Satyavachi prtishtata sarva gunsampda. Anritbhashinram bandhvopi avmanyate,      mitrani ch prityjanti, jihvachhedansarvsahrnraadivysnbhagpi bhavti

     The treasure of all virtues lies inherent in a truth speaking person. A liar is condemned even by his own kith and kin. No body likes to befriend him. He has to undergo severe punishments like cutting of the tongue and deprivation of all his wealth and property.

     A Brahman named Shivabhuti was reputed by the title Satyaghosh. He used to say that he would never tell a lie. If he ever told a lie, he would cut his tongue with a dagger. Being pleased and fully convinced with his honesty one day a Seth left his four precious diamonds in his custody and set out on his business errand. He had earned a huge amount of money abroad. After twelve years he was on his way back home. Unfortunately his ship sank in the sea and all his wealth was lost. The Seth came to Satyaghosh and demanded of him to return his four diamonds. At this the Brahman, known as Satyaghosh, turned the Seth out of his house declaring him to be a mad person. Now the Seth knocked the door of the king for justice. But the king paid no heed to his petition. However, the queen traced out the theft of Satyaghosh through her own spies. She recovered the diamonds from his house and placed them in front of Seth. The Seth picked up only his own diamonds out of them. Thus the king was convinced beyond doubt about the deceit of Satyaghosh.

     The king sentenced Satyaghosh to undergo any one of the three punishments i.e., either he should eat three plates full of cow dung; or suffer thirty two blows of his wrestlers; or forfeit all his possessions. The sinful Satyaghosh was almost dead with humiliation. At first he preferred to eat cow dung but could not eat the whole of it. Then the king ordered a wrestler to give him hand blows. But just one stroke of the wrestler left him almost half-dead. Ultimately the helpless Satyaghosh had to surrender all his wealth to the king. In this way the wretched fellow had to suffer all the three punishments one after the other. This deep shock resulted in his death and thereafter he was reborn as a snake in the king's treasure house.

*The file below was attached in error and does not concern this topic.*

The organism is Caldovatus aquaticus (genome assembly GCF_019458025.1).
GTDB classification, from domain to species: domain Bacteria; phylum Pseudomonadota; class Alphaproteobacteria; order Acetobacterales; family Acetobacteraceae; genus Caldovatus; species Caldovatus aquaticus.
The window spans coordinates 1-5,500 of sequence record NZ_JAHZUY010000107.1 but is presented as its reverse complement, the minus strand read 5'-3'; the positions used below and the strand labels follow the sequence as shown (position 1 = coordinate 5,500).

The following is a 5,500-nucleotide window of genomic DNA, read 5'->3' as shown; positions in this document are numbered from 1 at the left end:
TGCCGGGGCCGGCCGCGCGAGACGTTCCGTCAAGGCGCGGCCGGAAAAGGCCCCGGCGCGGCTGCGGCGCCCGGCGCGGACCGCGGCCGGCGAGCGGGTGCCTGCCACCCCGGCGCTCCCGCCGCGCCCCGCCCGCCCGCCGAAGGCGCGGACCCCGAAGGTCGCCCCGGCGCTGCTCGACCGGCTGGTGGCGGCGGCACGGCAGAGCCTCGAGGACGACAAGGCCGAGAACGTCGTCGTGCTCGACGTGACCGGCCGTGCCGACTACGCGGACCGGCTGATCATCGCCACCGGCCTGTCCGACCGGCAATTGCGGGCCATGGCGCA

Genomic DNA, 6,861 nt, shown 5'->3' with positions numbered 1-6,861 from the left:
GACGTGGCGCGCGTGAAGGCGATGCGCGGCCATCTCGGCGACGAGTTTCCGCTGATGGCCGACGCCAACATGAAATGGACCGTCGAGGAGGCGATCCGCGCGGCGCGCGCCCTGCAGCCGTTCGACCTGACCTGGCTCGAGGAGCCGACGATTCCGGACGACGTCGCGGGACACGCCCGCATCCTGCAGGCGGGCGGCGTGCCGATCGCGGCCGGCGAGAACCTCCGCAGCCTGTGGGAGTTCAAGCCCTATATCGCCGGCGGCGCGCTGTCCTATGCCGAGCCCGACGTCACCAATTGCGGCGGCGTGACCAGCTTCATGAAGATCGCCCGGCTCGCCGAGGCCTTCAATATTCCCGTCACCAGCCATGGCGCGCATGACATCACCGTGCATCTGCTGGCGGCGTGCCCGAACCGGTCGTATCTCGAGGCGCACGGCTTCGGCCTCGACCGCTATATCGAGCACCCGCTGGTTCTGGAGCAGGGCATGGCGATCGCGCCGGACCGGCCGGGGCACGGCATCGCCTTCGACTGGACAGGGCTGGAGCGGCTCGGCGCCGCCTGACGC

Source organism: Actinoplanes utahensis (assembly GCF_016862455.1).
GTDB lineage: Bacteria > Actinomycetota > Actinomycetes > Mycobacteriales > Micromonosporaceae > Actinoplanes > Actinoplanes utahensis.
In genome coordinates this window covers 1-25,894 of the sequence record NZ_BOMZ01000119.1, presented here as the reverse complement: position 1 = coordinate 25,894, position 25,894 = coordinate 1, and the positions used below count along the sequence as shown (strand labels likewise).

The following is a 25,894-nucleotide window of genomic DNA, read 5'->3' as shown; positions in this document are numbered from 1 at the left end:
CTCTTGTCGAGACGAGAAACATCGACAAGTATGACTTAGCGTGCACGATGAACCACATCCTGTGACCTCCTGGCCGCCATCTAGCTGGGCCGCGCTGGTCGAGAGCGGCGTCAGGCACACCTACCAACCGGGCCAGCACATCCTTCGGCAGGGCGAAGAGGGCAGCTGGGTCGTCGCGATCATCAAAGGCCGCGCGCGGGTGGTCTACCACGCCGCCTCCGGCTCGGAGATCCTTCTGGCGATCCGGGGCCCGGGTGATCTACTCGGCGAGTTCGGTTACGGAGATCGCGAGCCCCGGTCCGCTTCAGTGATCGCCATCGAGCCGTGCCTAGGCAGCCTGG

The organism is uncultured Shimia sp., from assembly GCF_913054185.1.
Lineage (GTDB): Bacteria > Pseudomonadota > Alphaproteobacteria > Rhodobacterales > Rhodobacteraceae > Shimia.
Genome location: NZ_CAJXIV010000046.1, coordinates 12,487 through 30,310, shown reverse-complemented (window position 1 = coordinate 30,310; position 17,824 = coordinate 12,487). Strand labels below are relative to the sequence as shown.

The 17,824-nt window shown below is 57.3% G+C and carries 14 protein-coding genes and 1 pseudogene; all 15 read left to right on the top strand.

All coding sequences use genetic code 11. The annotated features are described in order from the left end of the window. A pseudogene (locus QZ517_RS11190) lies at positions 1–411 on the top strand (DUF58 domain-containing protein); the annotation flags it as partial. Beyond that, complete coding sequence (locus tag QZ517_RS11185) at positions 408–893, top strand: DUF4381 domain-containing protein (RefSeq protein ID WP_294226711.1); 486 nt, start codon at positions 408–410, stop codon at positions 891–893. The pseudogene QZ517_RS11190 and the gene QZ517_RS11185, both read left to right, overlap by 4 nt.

The persons who are not beset with crookedness, falsehood and deceit, alone are entitled to attain an unblemished soul.

     Taisha maso birjo Brahamloko na yaishu jihmnritam na maya chaiti

     Followers of all religions have applauded the virtue of truthfulness whole heartily. In 'Manu Smriti' the significance of truth has been stated as below:

     Ekmaivadvitiam tu prbruvnachbudhatai

     Satyam savargasya sopanam paravarsya nauriv

     I.e., A truth speaking person is regarded as unique. Like a boat that peddles in the ocean and takes us ashore, truth is the ladder that leads to heaven.

     The following couplet 207/67 of the Maha Vana Parva states truth thus:

     Vedasyoupanishat satyam satasyopnisad dama

     Damasyopnishat tyaga shishtacharaishu nityasha

     The essence of the Vedas is truth; the essence of truth is self-restraint is abstinence is always present in the conduct of cultured persons. Even if we weigh thousands of horse sacrifices (Ashwamedha Yaga) on one scale, and truth on the other scale of a physical balance, we shall discover that truth is heavier i.e., superior to thousands of horse sacrifice ceremonies. This fact has been stated in the 'Adi Parva' of the 'Mahabharat'

     Ashwmedhsahastram ch satyam ch tulya dhritam

     Ashwmedhasahastadhi satyamev vishishtai

               - Maha. Adiparv 75/10